February 1, 2010 -- The Navy inaugurated Monday its first Aegis destroyer-led squadron Monday in an effort to develop its blue-water operational capability beyond coastal defense.
The inauguration ceremony of the 7th Mobile Fleet which will be made up of two squadrons took place at the Naval Operations Command in Busan, the Navy said in a news release.
Each squadron consists of a 7,600-ton KDX-II Sejong the Great-class Aegis destroyer and three 4,500-ton KDX-II destroyers.
The second KDX-III destroyer, Yi I, will be delivered to the Navy in August after sea trials.
The Navy plans to launch one more Aegis ship by 2012.
Six 5,600-ton mini-Aegis KDX-IIA destroyers, which will be built and operational between 2019 and 2026, will also join the squadrons.
The mobile fleet will be backed by 1,800-ton submarines, frigates, P3-C maritime patrol aircraft and Lynx anti-submarine helicopters, when it conducts operations to secure sea lanes and defend against a possible North Korean invasion, among others, the Navy said.
The squadrons will be based at the Busan operations command and a naval base in Jinhae, South Gyeongsang Province, it said.
A forward-deployed naval base to be built on the southern island of Jeju by 2014 will serve as the home port for the mobile fleet.
"The establishment of this mobile fleet heralds the ROK Navy's development into a blue-water force," Chief of Naval Operations Adm. Jung Ok-keun said in his speech during the ceremony. "As a rapid deployment force ranking with naval powers in the world, the fleet will support national policies and interests by perfectly completing missions assigned."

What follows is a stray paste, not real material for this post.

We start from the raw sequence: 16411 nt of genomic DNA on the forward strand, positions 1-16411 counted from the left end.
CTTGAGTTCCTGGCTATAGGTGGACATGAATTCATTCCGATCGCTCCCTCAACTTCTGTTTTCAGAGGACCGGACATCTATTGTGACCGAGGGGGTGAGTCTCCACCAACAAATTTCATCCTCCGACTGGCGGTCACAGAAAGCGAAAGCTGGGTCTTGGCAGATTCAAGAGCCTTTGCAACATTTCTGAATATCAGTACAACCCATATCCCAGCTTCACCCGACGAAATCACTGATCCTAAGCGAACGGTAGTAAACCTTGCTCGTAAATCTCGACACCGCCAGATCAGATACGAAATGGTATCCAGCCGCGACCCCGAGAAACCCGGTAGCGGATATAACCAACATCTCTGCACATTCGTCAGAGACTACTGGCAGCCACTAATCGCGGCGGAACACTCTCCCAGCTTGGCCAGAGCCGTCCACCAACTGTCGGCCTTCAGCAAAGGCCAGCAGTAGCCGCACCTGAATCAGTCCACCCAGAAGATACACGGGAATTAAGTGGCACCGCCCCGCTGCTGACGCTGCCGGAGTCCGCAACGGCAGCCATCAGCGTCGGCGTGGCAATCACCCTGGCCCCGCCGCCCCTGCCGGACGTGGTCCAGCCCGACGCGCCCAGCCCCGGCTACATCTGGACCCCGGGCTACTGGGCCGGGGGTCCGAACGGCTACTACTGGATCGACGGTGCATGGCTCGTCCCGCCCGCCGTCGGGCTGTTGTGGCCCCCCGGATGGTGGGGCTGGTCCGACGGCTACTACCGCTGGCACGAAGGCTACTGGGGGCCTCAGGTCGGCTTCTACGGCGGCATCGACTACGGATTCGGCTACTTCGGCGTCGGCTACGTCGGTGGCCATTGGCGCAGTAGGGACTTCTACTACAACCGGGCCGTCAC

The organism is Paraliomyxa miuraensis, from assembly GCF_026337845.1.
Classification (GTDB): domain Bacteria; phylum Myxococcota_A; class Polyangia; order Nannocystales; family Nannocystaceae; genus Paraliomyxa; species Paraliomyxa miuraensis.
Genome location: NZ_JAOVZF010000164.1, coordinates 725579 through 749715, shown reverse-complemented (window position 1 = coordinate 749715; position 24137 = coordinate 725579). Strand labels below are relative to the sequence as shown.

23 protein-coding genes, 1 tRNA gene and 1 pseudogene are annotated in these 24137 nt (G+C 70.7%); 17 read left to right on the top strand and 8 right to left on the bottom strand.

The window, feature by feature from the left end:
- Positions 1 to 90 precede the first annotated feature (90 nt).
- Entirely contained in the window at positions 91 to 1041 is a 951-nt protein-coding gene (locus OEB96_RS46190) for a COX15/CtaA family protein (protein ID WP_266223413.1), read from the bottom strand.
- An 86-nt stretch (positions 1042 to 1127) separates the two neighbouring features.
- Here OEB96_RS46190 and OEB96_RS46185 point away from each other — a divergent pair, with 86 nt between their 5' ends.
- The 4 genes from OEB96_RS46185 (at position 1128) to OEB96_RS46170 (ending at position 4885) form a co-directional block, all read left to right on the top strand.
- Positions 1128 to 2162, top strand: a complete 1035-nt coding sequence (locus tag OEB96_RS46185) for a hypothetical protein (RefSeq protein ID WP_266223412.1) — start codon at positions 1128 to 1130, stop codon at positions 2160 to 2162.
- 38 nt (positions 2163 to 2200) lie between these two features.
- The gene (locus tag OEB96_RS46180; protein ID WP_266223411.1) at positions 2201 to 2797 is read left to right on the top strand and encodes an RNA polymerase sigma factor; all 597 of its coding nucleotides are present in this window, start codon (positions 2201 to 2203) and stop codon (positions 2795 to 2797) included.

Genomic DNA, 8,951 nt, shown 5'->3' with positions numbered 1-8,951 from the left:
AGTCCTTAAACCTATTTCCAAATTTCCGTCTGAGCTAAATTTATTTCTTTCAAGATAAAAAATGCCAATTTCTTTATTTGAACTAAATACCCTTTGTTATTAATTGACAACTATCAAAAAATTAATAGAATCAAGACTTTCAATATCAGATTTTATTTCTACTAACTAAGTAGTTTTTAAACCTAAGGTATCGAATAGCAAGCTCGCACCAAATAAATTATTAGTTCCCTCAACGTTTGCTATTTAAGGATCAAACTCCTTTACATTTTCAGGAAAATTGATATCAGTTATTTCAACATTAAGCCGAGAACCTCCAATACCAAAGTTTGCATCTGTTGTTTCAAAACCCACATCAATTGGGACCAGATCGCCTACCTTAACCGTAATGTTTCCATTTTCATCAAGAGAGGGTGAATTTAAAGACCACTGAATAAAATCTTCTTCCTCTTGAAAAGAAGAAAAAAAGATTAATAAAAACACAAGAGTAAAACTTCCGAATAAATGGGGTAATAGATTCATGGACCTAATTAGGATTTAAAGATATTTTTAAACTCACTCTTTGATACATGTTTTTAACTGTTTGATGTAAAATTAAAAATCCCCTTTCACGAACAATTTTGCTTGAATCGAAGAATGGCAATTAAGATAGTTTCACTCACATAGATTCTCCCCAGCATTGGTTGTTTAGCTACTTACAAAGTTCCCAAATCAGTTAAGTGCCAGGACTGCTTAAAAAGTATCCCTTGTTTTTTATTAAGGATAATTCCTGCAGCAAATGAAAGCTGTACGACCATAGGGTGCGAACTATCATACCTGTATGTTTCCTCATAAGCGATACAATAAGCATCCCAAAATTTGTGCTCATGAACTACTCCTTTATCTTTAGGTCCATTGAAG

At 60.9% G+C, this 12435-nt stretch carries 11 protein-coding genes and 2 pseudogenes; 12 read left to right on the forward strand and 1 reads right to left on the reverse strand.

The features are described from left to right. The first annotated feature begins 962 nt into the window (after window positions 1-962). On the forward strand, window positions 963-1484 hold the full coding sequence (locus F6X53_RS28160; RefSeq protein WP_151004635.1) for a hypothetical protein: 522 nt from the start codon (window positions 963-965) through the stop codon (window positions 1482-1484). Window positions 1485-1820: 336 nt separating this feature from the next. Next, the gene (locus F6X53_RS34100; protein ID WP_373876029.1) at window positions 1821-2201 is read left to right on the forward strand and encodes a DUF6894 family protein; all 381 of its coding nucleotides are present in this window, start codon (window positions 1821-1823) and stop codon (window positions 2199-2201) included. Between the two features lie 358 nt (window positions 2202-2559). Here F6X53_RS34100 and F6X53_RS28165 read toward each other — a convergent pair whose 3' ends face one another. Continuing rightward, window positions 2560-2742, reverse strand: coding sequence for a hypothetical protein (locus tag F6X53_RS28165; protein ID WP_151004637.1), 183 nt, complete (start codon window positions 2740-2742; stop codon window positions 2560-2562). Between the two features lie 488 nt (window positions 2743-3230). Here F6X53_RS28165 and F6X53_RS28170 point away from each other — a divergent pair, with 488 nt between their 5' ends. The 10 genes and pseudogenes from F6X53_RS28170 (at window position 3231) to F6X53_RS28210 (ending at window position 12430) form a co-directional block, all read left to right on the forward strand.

The fleet is scheduled to participate in combined or multinational maritime exercises, including the annual Rim of the Pacific Exercise (RIMPAC), which will be held in waters off Hawaii, from this year.
During RIMPAC, in particular, the Sejong the Great KDX-III destroyer will test-fire ship-to-air SM-2 Block IIIA/B Tactical Standard Missiles for the first time as part of Aegis combat system ship qualification trails (CSSQT) with allied nations, Navy officials said.
CSSQT is a series of at-sea exercises and tests to verify whether shipboard combat and weapon systems have been installed properly, and can be operated and maintained safely and effectively by the crew.
THE KOREA TIMES
You can leave a response, or trackback from your own site.